Ultimately, all dogs can be unpredictable whether they have been with your family from a puppy or from an older age. Introduction periods should be monitored. Children should be taught how to interact with dogs. A dog needs a safe space to retreat if the environment is becoming overwhelming.

Stunning older dogs are just as gentle as a pup | Good reasons to adopt a senior do

And now all the good reasons...

Most suitable option for you

Because older dogs are easier to assess, it is far easier to pair an older shelter dog with your lifestyle. Selecting the right dog to suit your everyday life is crucial. By researching breed, temperament, and energy levels and understanding which dog is most suited to you, you can ensure that you live a long and happy life together. Try reading my blog: What is the Best Dog for Me? for help with this. 

When you decide to adopt, shelters help you decide which dogs are going to fit into your family best. They have become familiar with a dog's behaviour and characteristics as they interact with them each and every day. Older dog's personalities are full formed, there doesn't tend to be any surprises. You can just take home your new best friend. 

Older dogs are more independent

Adult and senior dogs tend to be more independent. Of course, they will love to follow you around and spend time with you. But, they would have also mastered the art of amusing themselves or enjoying a little downtime snooze. 

Puppies can be overwhelmingly demanding as they start to explore the world with their teeth as well as their minds. Just like toddlers, they are curious of everything and can bore easily. Puppies need a lot more attention than adult or senior dogs. After a long walk (and with a comfy bed) most adult and senior dogs are happy to have a nap for a few hours. But not pups - they are ready to get going again much sooner and when they wake, don't forget to get them outside for a pee because you will be potty training. 

They make excellent companions

Dogs are not called Man's Best Friend for no reason. They make excellent companions. Their eagerness to love us and be loved by us makes them a joy to be around. An adult or senior dog has left it's wild days behind them and can make an ideal companion.

After suffering a loss or hardship, dogs can be an ideal therapy for grief and loneliness. Dogs get people moving again. They give each owner a sense of purpose and a duty of care. In return they provide unconditional love and a good sofa cuddle partner.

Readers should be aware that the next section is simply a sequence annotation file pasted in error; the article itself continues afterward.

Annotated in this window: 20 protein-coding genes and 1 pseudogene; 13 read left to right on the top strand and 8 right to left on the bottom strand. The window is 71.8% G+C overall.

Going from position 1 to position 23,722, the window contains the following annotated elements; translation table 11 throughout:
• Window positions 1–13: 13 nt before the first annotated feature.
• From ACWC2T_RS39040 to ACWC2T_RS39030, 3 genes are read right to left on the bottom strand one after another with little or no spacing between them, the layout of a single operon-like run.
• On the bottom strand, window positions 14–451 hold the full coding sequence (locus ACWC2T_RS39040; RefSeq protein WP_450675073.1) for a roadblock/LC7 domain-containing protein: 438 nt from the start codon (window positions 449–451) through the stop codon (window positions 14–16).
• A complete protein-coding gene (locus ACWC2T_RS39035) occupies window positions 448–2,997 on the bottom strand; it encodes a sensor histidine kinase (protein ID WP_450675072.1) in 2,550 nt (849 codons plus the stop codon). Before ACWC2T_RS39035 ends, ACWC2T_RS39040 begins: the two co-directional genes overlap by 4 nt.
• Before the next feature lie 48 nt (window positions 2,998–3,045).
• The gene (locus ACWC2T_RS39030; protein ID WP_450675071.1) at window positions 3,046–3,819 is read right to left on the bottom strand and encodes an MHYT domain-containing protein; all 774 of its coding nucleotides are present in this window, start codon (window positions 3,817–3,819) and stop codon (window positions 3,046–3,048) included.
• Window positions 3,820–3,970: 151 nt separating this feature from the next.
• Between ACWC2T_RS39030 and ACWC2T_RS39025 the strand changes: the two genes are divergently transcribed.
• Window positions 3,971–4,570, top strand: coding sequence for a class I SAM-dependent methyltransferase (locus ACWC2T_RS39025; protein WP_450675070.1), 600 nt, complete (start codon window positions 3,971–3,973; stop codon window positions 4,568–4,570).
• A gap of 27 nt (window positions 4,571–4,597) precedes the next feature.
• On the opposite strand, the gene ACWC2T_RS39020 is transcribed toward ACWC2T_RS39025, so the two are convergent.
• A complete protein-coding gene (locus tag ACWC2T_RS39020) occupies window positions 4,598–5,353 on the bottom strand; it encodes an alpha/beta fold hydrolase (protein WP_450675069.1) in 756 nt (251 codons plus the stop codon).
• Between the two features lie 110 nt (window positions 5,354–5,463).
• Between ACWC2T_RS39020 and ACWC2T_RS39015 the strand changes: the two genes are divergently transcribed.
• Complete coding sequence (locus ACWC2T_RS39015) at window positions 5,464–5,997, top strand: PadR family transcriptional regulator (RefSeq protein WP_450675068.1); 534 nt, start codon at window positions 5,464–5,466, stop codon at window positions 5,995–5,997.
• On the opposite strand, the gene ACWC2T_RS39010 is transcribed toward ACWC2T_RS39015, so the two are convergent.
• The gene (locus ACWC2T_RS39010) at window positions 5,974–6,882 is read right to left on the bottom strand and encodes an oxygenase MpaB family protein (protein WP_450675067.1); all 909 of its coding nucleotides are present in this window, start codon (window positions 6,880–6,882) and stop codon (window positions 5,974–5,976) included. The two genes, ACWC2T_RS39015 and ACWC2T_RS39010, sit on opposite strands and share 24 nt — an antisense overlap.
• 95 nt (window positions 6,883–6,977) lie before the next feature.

Pets as Therapy, and other organisations, have long known the therapeutic benefits of sharing time with animals. They work with dog owner volunteers to assess dogs (they must ensure the dogs will also benefit) and take them to care homes, nursing homes, hospitals and disability schools to spend time with the people there. Dogs enrich our lives in many ways and this is never more true than when you see the reaction of both person and dog at a PAT visit. 

Senior dogs are good companions for older family members | Good reasons to adopt a senior dog.

Calming influences

Adult and senior dogs can be very calming influences over young dogs and fearful dogs. They can take the lead and show youngsters how to behave in social situations and encourage fearful dogs to follow them. Older dogs are able to teach the pups when they are nipping too much, show them that they should go to toilet outside, and give them a mature and knowledgeable playmate. Dog communication is complex and while we train our dogs to behave well in human social situations, the best way for a dog to learn is from other dogs. 

If you are considering taking on two dogs so that they have company when you are not around, taking two pups together can lead to a lot of future problems. They build a special relationship which is great but they also rebel together. There is a lot of research on avoiding taking on puppies together, whether they are siblings or not. Having at least one older dog will help with a more harmonious household as they bring their calming influence to it. 

I have worked with trainers that have suggested taking on an adult dog to help with both unmanageable puppies and other dogs that lack confidence. This can produce outstanding results in just a matter of weeks. 

Older dogs can work on calming younger ones | Good reasons to adopt a senior dog

BE A HERO! πŸ¦ΈπŸ¦ΈπŸ½β€β™‚οΈπŸ¦ΈπŸ»β€β™€οΈπŸ¦ΈπŸΏβ€β™€οΈ

Dog shelters are full of dogs that need loving homes and it is the older ones that tend to struggle to find forever homes and have to see out the last of their days in the shelter. There are a handful of new owners that will take on a senior dog but it is fewer than you may think. Surveys carried out by Petfinder.com revealed that older dogs spend nearly four times longer in a shelter than puppies and young dogs. 

November is National Adopt a Senior Pet Month. A month dedicated to finding senior dogs loving homes to spend the rest of their years in. Rescue centres and shelters across the world will be hoping those looking to adopt a new friend will consider a more mature dog for the family home. Will you be one of those people? 

Be a Hero! Help a senior dog find their forever home because you CAN teach an old dog new tricks! 

Good Reasons to Adopt an Older Dog